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  • Vurt
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4.6 out of 5 stars
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4.6 out of 5 stars
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on 31 May 2001
Noon draws a thin line between hope and despair then grabs you by the hand and runs along it at break neck speed. Vurt is the ultimate trip, a world where you can go to escape but somewhere you may never escape from. Noon has created his own virtual reality in this book, based in Manchester the story revolves around a handful of strong dead-beat anti-heroes. Vurt itself is a world of dreams you enter using vurt feathers, the parallels between virtual reality and drug use are so close they often merge at points to become vurtually indistinguishable.
Scribble the main character is searching for his sister, who has become lost in the vurt world. Helped and hindered by his friends the stash riders, a group of social misfits who jump from one bad trip to the next. To reach his sister he needs to find a meta-feather, curious yellow. Once he has the feather he can exchange his sister for the vurt alien he bought back from the trip where he lost her. Unfortunately in his quest for the feather he loses the alien and that's just the start of his problems!
This is one of the most beautifully crafted stories you are likely to read, to label it as a cyber-punk novel is accurate but this must not deter you if Sci-Fi is not your thing. As a fast paced surreal adventure the story often leaves you breathless, and sometimes so close to tears it hurts. If your looking for a great Sci-Fi book or something fresh and different read this, you won't be disappointed.
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on 8 October 2003
The first of Noon's books. Take a trip into the twisted world of future Manchester, a world where everything we know around us has just warped that little bit more as time has progressed. People taking trips using brightly coloured feathers, the police force sponsored by the worldwide burger chain, DJs projecting music via their mind into nightclubs, the mix of humanity and technology. Some where in the middle of all this you are introduced to the plight of Scribble and his friends, on a quest to find his sister after a trip into a feather known as Curious Yellow goes wrong.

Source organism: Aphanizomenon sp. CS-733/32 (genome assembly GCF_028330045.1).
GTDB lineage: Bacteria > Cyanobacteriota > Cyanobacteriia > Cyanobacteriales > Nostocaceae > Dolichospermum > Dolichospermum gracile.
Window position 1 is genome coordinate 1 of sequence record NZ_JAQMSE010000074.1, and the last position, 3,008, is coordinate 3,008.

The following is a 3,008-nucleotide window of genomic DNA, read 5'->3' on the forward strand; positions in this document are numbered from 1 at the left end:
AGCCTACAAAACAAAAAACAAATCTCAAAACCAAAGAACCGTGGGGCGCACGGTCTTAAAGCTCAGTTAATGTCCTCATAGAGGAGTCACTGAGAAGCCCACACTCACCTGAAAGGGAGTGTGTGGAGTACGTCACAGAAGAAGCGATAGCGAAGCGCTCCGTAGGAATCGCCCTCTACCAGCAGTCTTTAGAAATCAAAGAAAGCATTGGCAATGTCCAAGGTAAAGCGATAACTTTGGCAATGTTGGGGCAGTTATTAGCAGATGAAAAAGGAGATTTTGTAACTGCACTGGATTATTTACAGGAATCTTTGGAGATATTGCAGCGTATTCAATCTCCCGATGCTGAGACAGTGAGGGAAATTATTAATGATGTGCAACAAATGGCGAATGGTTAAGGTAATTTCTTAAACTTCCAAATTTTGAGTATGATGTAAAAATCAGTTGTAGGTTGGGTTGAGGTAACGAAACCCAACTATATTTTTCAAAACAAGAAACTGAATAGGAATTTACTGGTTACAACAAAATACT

Jeff Noon manages to conjure up a world familar yet warped just beyond our recognition, his writing style is unique, taking life as we know it and projecting just a little into the future. I've never read a book which has such amazing pace to it. As you read further and further it just gets more exciting with every page as you find yourself staying up until the early hours to find out what happens next as Vurtual Manchester draws you in. As vivid as a comic book, you'll never experience anything like this. Those well versed in club culture and technology will find this book a particular joy. The future vision of Gibson mixed with the fantasy of Alice In Wonderland.
Read this, then read everything else he has done, no weak links in his chain.
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on 17 September 2000
I'd heard about this book from friends. I saw the play at The Contact Theatre, Manchester. This awsome production, the "Theatre Reximx", scripted by Noon himself was truly inspiring and was the last straw in getting me to read the book.
The book is truly unputdownable and explores drugs, rave culture, loyalty, science fiction, fantasy, sexuality and political control on a head rushing ride of a story that questions the boundaries of reality.
Read the book, ride in the stash van, avoid the robocops.
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If you want a twisted convoluted Cyberpunk world that takes modern day Manchester to a twisted slick future, then you really have to read this book by Jeff Noon. The world is wonderfully delightful to spend time in, with fully realised characters, cracking thoughts such as a corporate owned police force all wrapped up with a storyline that really grabs you by the nether regions refusing to let go.